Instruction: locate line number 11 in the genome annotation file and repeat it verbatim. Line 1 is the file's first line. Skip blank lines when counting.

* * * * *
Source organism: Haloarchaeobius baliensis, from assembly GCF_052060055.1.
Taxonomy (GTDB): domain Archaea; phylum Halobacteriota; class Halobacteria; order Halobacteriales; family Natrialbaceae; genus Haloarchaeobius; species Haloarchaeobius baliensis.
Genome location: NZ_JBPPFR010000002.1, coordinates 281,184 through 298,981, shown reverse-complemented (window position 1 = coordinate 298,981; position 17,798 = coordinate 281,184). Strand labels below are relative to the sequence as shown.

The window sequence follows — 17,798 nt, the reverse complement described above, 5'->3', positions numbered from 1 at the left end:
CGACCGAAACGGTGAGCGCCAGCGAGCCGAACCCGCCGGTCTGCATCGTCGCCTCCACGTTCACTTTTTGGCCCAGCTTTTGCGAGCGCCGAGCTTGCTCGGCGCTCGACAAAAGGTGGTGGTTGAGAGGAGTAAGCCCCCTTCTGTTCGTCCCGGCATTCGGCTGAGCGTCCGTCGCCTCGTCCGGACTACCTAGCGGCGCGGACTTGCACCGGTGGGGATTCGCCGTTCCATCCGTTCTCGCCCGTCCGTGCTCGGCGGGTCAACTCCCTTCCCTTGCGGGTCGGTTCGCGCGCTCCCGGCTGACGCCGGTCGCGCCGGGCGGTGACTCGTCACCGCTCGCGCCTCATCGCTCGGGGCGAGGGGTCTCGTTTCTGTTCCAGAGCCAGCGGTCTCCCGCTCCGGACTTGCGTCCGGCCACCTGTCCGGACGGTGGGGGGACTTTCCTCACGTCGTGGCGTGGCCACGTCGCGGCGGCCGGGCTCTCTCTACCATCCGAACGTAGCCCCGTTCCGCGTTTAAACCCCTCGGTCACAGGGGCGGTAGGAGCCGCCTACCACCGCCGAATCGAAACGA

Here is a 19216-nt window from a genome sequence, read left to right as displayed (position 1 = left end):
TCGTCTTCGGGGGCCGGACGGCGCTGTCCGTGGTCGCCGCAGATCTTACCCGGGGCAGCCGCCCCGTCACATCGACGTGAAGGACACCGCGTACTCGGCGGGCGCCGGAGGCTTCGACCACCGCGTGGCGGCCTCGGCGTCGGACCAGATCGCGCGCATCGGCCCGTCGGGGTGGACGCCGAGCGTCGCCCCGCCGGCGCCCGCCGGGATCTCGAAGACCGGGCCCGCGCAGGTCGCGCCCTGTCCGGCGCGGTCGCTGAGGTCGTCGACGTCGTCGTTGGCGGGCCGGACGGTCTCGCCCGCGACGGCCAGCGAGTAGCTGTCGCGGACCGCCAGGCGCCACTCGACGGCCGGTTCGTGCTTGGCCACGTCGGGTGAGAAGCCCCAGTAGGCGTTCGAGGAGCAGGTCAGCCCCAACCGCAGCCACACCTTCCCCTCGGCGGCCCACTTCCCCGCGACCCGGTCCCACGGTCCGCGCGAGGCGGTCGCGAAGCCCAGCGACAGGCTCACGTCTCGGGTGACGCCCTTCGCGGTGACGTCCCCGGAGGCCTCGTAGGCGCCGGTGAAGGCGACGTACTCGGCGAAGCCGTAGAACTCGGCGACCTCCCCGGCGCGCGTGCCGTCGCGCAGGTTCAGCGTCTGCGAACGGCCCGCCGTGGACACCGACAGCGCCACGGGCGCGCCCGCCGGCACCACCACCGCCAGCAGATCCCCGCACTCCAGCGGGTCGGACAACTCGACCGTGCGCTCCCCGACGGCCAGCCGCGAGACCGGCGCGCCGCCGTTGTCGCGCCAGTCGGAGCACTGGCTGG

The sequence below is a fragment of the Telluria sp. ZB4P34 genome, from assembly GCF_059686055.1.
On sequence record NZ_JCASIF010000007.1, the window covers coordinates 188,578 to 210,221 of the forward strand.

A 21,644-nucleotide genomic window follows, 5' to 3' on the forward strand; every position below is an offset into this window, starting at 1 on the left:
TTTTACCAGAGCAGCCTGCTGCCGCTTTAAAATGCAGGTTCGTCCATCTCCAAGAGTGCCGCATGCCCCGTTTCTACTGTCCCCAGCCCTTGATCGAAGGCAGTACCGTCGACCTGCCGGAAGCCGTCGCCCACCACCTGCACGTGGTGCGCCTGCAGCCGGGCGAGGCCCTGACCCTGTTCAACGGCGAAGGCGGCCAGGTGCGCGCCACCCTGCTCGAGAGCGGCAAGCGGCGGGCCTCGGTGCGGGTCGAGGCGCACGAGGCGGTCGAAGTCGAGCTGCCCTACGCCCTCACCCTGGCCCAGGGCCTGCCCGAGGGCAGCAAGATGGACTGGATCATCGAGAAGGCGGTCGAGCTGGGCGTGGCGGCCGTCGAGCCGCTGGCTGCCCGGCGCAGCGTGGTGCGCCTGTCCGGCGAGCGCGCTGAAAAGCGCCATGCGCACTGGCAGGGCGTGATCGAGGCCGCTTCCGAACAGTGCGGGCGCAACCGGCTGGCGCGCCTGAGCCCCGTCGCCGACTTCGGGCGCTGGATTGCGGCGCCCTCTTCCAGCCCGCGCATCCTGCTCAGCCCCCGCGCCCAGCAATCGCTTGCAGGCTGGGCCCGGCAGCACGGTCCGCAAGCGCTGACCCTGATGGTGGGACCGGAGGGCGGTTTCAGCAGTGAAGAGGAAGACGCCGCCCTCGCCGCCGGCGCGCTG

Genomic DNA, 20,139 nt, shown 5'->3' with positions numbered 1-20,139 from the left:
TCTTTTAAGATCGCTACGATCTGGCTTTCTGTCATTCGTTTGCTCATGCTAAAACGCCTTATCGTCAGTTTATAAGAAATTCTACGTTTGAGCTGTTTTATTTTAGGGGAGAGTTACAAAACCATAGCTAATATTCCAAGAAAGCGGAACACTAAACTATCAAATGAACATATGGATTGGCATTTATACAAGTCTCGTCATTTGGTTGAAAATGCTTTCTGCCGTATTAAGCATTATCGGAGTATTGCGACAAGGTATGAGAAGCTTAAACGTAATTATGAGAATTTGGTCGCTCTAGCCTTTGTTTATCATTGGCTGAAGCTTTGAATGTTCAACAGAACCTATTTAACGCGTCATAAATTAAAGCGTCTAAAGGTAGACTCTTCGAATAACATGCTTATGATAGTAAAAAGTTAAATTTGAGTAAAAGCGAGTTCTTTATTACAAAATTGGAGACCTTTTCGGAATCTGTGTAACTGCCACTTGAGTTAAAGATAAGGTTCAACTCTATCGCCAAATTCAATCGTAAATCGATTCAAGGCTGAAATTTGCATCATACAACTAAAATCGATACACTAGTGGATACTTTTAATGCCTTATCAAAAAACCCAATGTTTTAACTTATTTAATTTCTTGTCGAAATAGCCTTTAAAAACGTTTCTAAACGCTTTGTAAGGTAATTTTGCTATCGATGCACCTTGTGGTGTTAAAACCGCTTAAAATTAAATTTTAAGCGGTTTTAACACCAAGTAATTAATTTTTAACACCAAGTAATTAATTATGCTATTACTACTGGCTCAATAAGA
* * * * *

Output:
TTTTACCAGAGCAGCCTGCTGCCGCTTTAAAATGCAGGTTCGTCCATCTCCAAGAGTGCCGCATGCCCCGTTTCTACTGTCCCCAGCCCTTGATCGAAGGCAGTACCGTCGACCTGCCGGAAGCCGTCGCCCACCACCTGCACGTGGTGCGCCTGCAGCCGGGCGAGGCCCTGACCCTGTTCAACGGCGAAGGCGGCCAGGTGCGCGCCACCCTGCTCGAGAGCGGCAAGCGGCGGGCCTCGGTGCGGGTCGAGGCGCACGAGGCGGTCGAAGTCGAGCTGCCCTACGCCCTCACCCTGGCCCAGGGCCTGCCCGAGGGCAGCAAGATGGACTGGATCATCGAGAAGGCGGTCGAGCTGGGCGTGGCGGCCGTCGAGCCGCTGGCTGCCCGGCGCAGCGTGGTGCGCCTGTCCGGCGAGCGCGCTGAAAAGCGCCATGCGCACTGGCAGGGCGTGATCGAGGCCGCTTCCGAACAGTGCGGGCGCAACCGGCTGGCGCGCCTGAGCCCCGTCGCCGACTTCGGGCGCTGGATTGCGGCGCCCTCTTCCAGCCCGCGCATCCTGCTCAGCCCCCGCGCCCAGCAATCGCTTGCAGGCTGGGCCCGGCAGCACGGTCCGCAAGCGCTGACCCTGATGGTGGGACCGGAGGGCGGTTTCAGCAGTGAAGAGGAAGACGCCGCCCTCGCCGCCGGCGCGCTG